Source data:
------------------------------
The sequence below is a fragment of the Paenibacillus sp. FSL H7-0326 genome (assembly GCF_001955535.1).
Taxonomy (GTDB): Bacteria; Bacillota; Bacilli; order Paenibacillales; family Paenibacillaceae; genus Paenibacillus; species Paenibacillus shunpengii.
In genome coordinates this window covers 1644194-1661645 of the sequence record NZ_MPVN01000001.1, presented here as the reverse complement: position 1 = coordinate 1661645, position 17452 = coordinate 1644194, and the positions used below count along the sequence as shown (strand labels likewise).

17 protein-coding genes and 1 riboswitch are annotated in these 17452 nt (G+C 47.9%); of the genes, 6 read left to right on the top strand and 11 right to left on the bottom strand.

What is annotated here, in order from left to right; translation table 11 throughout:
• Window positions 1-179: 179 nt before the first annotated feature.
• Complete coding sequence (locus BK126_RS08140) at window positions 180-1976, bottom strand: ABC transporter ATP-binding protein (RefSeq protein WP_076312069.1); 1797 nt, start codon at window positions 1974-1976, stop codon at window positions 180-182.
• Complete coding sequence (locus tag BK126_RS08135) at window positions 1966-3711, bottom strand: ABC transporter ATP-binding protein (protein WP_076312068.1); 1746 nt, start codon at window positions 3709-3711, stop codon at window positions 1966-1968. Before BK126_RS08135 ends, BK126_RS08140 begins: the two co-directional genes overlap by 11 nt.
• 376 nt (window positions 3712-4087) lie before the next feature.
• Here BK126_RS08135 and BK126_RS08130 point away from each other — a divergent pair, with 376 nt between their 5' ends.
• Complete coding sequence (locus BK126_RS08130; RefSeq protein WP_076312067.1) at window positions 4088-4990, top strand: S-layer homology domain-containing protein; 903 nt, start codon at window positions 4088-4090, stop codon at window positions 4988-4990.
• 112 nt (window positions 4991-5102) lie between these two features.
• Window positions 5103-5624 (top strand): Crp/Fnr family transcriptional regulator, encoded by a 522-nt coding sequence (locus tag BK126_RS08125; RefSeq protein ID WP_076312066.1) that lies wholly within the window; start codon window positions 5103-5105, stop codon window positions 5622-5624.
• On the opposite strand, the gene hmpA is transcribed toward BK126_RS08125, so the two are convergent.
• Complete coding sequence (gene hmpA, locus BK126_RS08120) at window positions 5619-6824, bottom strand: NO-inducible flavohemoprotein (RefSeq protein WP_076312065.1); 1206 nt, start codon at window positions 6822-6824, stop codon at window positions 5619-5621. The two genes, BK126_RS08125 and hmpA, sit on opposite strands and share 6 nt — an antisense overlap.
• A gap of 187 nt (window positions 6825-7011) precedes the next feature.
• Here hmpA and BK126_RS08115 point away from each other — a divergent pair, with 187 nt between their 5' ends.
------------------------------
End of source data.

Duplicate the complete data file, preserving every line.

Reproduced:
The sequence below is a fragment of the Paenibacillus sp. FSL H7-0326 genome (assembly GCF_001955535.1).
Taxonomy (GTDB): Bacteria; Bacillota; Bacilli; order Paenibacillales; family Paenibacillaceae; genus Paenibacillus; species Paenibacillus shunpengii.
In genome coordinates this window covers 1644194-1661645 of the sequence record NZ_MPVN01000001.1, presented here as the reverse complement: position 1 = coordinate 1661645, position 17452 = coordinate 1644194, and the positions used below count along the sequence as shown (strand labels likewise).

17 protein-coding genes and 1 riboswitch are annotated in these 17452 nt (G+C 47.9%); of the genes, 6 read left to right on the top strand and 11 right to left on the bottom strand.

What is annotated here, in order from left to right; translation table 11 throughout:
• Window positions 1-179: 179 nt before the first annotated feature.
• Complete coding sequence (locus BK126_RS08140) at window positions 180-1976, bottom strand: ABC transporter ATP-binding protein (RefSeq protein WP_076312069.1); 1797 nt, start codon at window positions 1974-1976, stop codon at window positions 180-182.
• Complete coding sequence (locus tag BK126_RS08135) at window positions 1966-3711, bottom strand: ABC transporter ATP-binding protein (protein WP_076312068.1); 1746 nt, start codon at window positions 3709-3711, stop codon at window positions 1966-1968. Before BK126_RS08135 ends, BK126_RS08140 begins: the two co-directional genes overlap by 11 nt.
• 376 nt (window positions 3712-4087) lie before the next feature.
• Here BK126_RS08135 and BK126_RS08130 point away from each other — a divergent pair, with 376 nt between their 5' ends.
• Complete coding sequence (locus BK126_RS08130; RefSeq protein WP_076312067.1) at window positions 4088-4990, top strand: S-layer homology domain-containing protein; 903 nt, start codon at window positions 4088-4090, stop codon at window positions 4988-4990.
• 112 nt (window positions 4991-5102) lie between these two features.
• Window positions 5103-5624 (top strand): Crp/Fnr family transcriptional regulator, encoded by a 522-nt coding sequence (locus tag BK126_RS08125; RefSeq protein ID WP_076312066.1) that lies wholly within the window; start codon window positions 5103-5105, stop codon window positions 5622-5624.
• On the opposite strand, the gene hmpA is transcribed toward BK126_RS08125, so the two are convergent.
• Complete coding sequence (gene hmpA, locus BK126_RS08120) at window positions 5619-6824, bottom strand: NO-inducible flavohemoprotein (RefSeq protein WP_076312065.1); 1206 nt, start codon at window positions 6822-6824, stop codon at window positions 5619-5621. The two genes, BK126_RS08125 and hmpA, sit on opposite strands and share 6 nt — an antisense overlap.
• A gap of 187 nt (window positions 6825-7011) precedes the next feature.
• Here hmpA and BK126_RS08115 point away from each other — a divergent pair, with 187 nt between their 5' ends.